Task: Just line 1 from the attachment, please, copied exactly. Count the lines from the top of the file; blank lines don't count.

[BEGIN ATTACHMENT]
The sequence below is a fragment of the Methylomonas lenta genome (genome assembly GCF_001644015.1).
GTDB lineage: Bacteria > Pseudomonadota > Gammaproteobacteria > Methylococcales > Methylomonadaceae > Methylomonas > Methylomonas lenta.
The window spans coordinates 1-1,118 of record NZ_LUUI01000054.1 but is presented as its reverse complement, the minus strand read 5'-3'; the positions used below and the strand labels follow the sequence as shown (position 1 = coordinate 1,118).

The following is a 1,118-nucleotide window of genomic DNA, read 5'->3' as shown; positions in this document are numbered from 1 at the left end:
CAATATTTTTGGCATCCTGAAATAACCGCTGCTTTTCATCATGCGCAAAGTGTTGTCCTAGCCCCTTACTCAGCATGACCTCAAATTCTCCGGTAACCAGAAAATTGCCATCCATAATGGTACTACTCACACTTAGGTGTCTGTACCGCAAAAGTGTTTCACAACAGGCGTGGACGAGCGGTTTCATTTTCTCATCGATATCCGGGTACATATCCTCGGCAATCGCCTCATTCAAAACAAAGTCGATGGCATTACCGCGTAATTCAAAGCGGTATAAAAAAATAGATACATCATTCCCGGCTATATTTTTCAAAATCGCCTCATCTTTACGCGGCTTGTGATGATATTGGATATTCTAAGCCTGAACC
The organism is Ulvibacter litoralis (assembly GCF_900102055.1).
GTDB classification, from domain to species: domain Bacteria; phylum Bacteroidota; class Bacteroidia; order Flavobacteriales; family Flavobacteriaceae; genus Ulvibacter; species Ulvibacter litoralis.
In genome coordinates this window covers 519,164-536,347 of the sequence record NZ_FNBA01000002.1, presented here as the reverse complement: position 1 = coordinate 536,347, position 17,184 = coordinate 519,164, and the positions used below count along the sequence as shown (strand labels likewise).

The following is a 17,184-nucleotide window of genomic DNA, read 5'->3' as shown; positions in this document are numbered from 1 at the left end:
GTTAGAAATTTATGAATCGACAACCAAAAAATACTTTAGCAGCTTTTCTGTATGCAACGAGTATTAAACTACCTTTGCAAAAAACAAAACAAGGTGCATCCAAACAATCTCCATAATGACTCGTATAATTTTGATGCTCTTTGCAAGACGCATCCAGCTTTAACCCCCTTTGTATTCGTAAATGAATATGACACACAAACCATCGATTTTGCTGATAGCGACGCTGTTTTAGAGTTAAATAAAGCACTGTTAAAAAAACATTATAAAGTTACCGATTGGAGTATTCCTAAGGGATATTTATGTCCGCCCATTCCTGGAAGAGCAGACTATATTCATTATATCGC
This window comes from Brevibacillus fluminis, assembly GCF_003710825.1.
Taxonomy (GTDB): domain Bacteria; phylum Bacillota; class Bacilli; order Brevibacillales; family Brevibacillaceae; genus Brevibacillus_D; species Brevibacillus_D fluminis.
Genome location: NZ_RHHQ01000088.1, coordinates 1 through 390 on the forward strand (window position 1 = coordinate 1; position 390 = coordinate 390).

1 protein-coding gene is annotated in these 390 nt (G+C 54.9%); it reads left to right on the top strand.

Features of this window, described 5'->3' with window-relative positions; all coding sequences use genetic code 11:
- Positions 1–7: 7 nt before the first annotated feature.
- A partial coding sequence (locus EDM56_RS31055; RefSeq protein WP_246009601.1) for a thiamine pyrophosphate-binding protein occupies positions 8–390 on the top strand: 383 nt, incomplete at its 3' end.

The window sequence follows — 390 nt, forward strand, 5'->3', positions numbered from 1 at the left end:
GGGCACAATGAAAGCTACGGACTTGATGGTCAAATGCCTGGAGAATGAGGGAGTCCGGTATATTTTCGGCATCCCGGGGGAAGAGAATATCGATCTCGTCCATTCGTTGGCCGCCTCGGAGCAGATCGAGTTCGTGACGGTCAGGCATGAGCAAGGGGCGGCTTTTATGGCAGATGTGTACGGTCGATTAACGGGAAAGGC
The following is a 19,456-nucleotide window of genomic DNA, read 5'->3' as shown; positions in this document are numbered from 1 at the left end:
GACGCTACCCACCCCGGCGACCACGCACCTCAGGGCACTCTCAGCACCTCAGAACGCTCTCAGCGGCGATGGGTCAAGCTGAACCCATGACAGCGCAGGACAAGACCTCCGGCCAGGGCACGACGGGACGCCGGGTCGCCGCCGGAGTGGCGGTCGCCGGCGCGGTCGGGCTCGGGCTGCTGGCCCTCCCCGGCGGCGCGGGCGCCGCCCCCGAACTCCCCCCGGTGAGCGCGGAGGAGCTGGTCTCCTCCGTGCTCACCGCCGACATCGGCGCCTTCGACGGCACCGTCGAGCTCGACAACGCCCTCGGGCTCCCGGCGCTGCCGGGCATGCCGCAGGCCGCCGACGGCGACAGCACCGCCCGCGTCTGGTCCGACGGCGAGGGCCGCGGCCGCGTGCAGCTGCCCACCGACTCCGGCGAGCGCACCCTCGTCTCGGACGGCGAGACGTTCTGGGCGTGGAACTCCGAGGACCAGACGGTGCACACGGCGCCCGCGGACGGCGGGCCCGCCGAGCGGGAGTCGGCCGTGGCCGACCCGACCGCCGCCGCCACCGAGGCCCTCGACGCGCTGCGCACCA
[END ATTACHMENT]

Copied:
The sequence below is a fragment of the Methylomonas lenta genome (genome assembly GCF_001644015.1).